How practitioners and academics think (and then forget) about fairness when building AI systems.

David Sumpter
Dec 6, 2019 · 7 min read

One of the biggest challenges, as machine learning and AI is increasingly used to make decisions about everything from credit risk to employee recruitment, is how to evaluate its fairness. Do algorithms make judgements that are sexist, racist or otherwise discriminatory? And how do those using them mitigate against bias?

When asked what they think, many AI practitioners will say the right thing. But what drives their decisions when they actually start building a system?

This was the question that motivated Johanna Fyrvald, who wrote her Masters thesis with me as supervisor last term. Through three interviews with academics and four interviews with practitioners (CTO’s and Heads of AI) at Swedish companies she aimed to find out how they think about fairness in Artificial Intelligence.

Johanna conducted her interviews in two stages. First, she asked the interviewees about their knowledge and attitudes to fairness, then in the second part of the interview she asked them to imagine themselves in a particular AI-design scenario. It was this latter part of her study that I concentrate on here. Much of what I write here is a summary of her thesis, which can be downloaded in full here.

Some of you may have already tried Johanna’s questionnaire, because to complement her qualitative interviews, she also did a quantitative online questionnaire where 303 respondents (who were prompted to go to the survey through Johanna and myself spreading it on social media) answered the same questions.

Here is the scenario. Read it carefully.

Here is the first question she posed in her interviews.

Taken purely as a mathematical task, this question gives the false positive rate of the system for men (10/400=2.5%) and women (10/100=10%). The majority of the AI-expert interviewees successfully calculated these percentages, and most of them (although not all) thought that it was unfair to women.

The argument of unfairness can be made both ways with regard to gender. On the one hand, we could argue it is biased against men, since women have less trouble getting in to building than men. On the other hand, the system ‘fails’ more often for women than for men, making it unfair to women.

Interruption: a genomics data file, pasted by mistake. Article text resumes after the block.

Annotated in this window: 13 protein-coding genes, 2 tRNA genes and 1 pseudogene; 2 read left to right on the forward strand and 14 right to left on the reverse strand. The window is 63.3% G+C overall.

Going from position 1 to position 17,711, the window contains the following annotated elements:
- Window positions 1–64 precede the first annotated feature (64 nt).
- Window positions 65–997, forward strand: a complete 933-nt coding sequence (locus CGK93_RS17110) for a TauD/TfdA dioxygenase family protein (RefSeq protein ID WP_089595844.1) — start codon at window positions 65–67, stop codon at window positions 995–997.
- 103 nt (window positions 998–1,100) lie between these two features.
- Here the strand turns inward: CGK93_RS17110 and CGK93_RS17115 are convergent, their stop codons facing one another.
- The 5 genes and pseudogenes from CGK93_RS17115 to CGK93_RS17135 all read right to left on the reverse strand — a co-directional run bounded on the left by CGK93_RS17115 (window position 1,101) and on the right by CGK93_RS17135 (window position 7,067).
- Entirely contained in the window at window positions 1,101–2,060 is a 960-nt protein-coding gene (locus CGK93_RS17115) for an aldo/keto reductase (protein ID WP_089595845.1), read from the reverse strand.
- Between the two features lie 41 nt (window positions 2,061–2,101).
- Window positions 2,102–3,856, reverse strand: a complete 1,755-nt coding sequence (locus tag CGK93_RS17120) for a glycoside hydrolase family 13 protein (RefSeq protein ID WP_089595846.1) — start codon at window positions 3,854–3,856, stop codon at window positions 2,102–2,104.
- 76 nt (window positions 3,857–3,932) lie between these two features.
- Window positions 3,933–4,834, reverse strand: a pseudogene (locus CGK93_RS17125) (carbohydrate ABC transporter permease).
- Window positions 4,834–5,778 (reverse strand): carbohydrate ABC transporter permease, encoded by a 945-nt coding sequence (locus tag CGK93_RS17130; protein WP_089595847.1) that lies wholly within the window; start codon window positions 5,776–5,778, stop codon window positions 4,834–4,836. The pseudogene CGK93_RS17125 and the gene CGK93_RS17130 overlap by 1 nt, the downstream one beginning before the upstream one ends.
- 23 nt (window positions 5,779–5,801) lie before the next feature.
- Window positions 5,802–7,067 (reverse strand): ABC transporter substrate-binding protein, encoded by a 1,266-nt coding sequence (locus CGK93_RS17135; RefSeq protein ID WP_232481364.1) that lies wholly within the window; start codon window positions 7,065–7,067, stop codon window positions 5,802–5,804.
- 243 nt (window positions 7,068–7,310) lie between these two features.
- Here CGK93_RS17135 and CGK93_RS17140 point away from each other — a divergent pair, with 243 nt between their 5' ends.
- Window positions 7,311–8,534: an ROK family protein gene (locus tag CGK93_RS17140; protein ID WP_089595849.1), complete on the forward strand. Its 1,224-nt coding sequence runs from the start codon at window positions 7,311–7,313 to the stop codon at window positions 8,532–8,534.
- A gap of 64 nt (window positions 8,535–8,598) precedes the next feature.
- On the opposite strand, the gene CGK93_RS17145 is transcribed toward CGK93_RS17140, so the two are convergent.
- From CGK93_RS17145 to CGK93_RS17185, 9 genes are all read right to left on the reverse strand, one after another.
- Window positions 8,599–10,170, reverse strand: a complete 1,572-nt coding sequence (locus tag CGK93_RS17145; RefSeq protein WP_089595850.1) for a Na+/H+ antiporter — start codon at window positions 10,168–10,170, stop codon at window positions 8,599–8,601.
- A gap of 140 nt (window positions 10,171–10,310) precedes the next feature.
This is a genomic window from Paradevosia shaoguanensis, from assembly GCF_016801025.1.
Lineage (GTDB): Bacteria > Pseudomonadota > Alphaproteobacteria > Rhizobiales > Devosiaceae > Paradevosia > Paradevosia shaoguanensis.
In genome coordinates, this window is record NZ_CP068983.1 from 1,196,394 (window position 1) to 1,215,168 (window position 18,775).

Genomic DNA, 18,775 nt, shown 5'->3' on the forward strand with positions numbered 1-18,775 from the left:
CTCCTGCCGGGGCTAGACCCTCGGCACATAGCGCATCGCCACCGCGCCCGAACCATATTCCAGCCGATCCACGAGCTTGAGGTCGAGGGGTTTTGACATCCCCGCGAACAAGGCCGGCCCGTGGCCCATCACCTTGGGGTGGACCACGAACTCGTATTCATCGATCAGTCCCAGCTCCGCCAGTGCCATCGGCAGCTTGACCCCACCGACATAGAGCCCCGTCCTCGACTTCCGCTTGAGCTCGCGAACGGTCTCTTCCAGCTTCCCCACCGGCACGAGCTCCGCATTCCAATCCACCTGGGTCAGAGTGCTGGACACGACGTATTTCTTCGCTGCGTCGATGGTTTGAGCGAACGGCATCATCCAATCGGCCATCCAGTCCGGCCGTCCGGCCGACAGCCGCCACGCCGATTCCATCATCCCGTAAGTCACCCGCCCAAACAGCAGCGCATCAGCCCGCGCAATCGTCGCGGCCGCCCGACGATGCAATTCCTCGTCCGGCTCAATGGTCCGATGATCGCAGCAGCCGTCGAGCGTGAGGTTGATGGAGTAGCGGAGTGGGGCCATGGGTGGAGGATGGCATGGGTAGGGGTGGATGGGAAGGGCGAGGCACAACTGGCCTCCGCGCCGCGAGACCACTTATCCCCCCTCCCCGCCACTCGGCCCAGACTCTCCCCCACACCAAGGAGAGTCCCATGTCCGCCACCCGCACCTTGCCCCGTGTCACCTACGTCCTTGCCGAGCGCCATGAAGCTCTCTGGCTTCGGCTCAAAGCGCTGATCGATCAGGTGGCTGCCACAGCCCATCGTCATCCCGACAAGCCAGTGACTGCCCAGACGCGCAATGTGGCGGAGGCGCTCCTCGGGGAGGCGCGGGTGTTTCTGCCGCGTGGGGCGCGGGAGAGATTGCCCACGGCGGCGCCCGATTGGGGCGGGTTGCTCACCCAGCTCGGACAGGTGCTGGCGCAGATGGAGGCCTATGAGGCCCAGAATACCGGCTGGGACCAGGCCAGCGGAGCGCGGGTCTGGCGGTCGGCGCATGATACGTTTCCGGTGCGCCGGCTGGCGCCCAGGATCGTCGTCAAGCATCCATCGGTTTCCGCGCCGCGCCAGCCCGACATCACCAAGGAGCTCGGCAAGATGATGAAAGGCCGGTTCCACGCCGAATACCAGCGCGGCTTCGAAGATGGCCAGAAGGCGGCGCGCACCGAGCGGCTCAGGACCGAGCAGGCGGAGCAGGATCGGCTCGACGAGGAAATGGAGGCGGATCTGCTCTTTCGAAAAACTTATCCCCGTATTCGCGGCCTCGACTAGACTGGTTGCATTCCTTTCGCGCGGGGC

Of the 303 online participants in the survey, the majority who thought the system was biased also thought that it was women who were unfairly treated.

When explaining their decision, the online participants used reasonable arguments for discrimination against both men (e.g. “men have less opportunity to sneak into the building.”) and women (e.g. “women are unfairly treated since the system makes more mistakes on them”)

In Johanna’s interviews with the seven AI experts, only one participant mentioned that there was no way to find out the false negative rates which would be needed to decide whether the system is biased and which (if any) gender is being unfairly treated. This information is given in the second question, which is:

Purely mathematically, we now know that the false negative rate is 5% for women and 2.5% for men. The question is deliberately worded to make it slightly difficult to work this out. Now, I think, the unfairness against women is the only correct answer: female employees can’t get in to the building they work in!

The proportion of online participants who identified unfairness against women increased after the second question.

The third question provides no new information but spells out the maths behind the problem.

Now nearly everyone in the online survey and all the experts Johanna’s interviews agreed there was a bias thought that it was against women.

For the fourth question, things get tricky again.

Most people in the online survey preferred the original system, despite the new system eliminating the biases.